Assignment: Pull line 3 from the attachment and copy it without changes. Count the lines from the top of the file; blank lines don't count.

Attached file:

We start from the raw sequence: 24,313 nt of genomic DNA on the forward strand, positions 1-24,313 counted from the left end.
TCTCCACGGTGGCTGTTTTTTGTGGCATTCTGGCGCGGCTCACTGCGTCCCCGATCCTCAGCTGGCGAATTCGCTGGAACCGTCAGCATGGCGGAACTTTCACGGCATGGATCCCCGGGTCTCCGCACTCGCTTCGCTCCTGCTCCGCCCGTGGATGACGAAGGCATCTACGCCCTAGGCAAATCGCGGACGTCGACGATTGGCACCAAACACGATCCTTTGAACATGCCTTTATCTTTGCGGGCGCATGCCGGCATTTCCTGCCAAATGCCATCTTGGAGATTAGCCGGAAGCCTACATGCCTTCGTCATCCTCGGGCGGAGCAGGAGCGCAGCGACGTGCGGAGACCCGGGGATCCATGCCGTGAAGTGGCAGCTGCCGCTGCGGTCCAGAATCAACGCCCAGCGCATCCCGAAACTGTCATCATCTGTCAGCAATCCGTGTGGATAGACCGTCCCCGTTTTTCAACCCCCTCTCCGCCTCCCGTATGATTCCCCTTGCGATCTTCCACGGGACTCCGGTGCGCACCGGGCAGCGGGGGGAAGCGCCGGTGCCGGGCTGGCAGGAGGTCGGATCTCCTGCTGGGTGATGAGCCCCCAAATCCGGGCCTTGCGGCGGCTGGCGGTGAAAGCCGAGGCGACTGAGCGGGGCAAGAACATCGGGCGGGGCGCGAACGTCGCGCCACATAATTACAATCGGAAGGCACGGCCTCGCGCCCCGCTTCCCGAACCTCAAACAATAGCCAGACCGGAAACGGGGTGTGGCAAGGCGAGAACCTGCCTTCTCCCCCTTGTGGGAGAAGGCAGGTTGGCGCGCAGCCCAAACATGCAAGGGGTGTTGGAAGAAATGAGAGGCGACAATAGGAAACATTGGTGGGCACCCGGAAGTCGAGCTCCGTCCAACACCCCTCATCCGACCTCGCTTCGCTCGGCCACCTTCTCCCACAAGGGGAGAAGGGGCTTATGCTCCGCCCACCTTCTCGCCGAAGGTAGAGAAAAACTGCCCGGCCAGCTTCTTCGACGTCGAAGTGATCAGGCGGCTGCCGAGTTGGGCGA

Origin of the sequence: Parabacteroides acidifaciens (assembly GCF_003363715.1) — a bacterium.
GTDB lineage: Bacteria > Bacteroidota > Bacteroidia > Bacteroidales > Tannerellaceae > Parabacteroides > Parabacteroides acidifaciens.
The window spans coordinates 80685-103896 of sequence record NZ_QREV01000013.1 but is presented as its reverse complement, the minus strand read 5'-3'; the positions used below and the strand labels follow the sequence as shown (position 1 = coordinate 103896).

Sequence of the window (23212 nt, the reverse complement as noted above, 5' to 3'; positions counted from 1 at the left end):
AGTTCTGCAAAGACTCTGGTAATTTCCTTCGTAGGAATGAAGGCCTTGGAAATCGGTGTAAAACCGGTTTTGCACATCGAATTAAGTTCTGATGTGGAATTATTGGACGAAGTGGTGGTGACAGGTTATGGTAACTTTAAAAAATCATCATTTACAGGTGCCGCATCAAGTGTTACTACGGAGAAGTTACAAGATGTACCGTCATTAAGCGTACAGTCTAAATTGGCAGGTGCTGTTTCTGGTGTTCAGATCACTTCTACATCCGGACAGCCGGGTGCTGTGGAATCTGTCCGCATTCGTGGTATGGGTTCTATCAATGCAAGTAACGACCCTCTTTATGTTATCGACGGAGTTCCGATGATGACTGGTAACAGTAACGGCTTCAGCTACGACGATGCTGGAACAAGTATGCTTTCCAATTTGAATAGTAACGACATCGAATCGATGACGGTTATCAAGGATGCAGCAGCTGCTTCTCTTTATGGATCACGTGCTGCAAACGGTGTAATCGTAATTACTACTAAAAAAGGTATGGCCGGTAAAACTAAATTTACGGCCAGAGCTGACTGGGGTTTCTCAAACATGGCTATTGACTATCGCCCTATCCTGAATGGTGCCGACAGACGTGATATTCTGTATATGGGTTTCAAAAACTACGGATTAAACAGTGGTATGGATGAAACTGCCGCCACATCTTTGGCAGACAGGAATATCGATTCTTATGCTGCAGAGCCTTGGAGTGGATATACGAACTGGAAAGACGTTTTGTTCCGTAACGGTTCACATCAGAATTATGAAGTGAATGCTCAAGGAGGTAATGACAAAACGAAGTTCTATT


Origin of the sequence: Parabacteroides acidifaciens (assembly GCF_003363715.1) — a bacterium.